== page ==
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Video Game / Red Orchestra 2: Heroes of Stalingrad

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Red Orchestra 2: Heroes of Stalingrad is the sequel to the 2006 video game Red Orchestra. It was released in September 2011. Like it's predecessor, it is a tactical First-Person Shooter set during World War II's Eastern Front. Unlike it's predecessor, it focuses almost exclusively on the Battle of Stalingrad, as well as a number of other skirmishes around the same time period. New features include both a single player and multiplayer campaign for both the Germans and the Soviets, cover system, blind-firing around corners and walls, and an Equipment Upgrade system for weapons.

Received a standalone Expansion Pack called Rising Storm, set in the Pacific Theater of World War II, released in May 2013.

This video game provides examples of:

  • Alternate History: The German campaign ends with the Wehrmacht succeeding in holding of the Red Army late into the Battle of Stalingrad, and winning the battle.
  • Anachronism Stew: The game originally featured an anachronistic winter trigger guard upgrade for the Karabiner 98k before it was removed in a patch. The Gewehr 41(W) rifle has an unlockable 4x scope that was actually deployed after the Battle of Stalingrad as part of the package for its successor, the Gewehr 43. The Nagant M1895 revolver has an unlockable suppressor that is based on a post-war model, and the marksman version of the Mosin-Nagant rifle includes a 3.5x PU scope by default, which was first introduced during the Battle of Stalingrad and would have been a very rare sight in Stalingrad itself.
  • An Asskicking Christmas: The map Commissar's House takes place during Christmas day. Appropriately, the achievement earned for successfully capturing a point on this map as the Soviets is called "Fighting The War On Christmas".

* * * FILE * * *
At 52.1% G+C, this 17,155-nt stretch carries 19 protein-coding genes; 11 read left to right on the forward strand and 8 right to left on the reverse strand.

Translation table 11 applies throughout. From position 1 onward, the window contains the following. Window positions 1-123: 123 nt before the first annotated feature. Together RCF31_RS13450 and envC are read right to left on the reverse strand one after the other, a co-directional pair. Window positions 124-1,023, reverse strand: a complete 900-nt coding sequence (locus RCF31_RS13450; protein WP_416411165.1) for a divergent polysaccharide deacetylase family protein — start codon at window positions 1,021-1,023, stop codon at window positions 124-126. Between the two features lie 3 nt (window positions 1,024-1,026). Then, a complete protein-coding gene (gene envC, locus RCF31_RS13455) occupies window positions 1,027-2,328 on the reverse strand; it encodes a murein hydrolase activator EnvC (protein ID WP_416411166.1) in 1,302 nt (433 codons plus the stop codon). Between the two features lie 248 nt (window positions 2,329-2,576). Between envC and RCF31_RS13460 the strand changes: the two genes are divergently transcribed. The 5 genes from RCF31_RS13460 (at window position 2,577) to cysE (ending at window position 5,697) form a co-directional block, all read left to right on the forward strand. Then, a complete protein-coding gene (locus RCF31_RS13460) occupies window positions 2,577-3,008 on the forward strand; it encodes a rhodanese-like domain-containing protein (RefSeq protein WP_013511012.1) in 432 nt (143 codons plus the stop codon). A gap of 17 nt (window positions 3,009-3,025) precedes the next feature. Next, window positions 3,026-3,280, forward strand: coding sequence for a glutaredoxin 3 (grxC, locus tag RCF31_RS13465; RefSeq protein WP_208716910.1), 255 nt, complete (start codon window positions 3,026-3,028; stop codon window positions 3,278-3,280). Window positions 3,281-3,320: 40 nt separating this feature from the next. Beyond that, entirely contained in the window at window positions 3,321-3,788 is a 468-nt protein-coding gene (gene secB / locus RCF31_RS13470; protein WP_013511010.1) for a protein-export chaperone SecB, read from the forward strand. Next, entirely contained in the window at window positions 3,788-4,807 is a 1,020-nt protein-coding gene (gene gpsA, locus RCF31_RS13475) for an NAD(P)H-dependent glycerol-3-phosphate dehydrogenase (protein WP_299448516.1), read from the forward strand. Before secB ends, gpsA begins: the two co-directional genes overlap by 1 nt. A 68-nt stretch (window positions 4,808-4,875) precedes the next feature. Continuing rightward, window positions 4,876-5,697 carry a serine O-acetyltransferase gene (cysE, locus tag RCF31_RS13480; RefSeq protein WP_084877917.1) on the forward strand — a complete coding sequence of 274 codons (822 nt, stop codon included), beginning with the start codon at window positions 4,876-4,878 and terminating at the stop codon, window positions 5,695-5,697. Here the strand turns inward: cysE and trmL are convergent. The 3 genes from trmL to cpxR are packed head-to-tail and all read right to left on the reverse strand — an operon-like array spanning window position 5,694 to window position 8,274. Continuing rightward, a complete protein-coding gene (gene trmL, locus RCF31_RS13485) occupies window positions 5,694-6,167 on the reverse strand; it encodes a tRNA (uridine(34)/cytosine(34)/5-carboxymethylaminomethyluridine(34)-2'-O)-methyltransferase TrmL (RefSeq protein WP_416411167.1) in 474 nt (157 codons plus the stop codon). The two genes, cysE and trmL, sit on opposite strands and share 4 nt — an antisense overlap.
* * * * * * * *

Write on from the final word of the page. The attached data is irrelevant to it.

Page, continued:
• And This Is for...: Characters sometimes comment in this manner upon killing an enemy.
    German: That was for my camarade.
    Russian: That one was for my brother!
  • Anti-Armor: Anti-tank rifles and anti-tank grenades, which are provided only to specialized limited classes.
  • Asymmetric Multiplayer: Downplayed here compared to Rising Storm. The basic Soviet & German bolt-action rifles behave almost identically for balance reasons. Classes in HoS are the same between the two factions, but there are minor differences in their equipment. Notably, the two factions have tanks which behave very differently.
  • Awesome Personnel Carrier: An update implemented one for both the Soviets and the Germans, with the former getting a Lend-Lease Universal Carrier from the British, while the latter get the Sd Kfz 251 Ausf. C. Both can be driven by regular soldiers, carry up to half a dozen other soldiers, and carry mounted machine-guns that can be used.
  • Battle Epic: The single-player campaigns for both the Germans and the Soviets are depicted this way, complete with rousing speeches and epic music.
  • Bayonet Ya: All German and Soviet semi-automatic, fully automatic, and bolt-action rifles receive bayonet attachments upon being sufficiently leveled.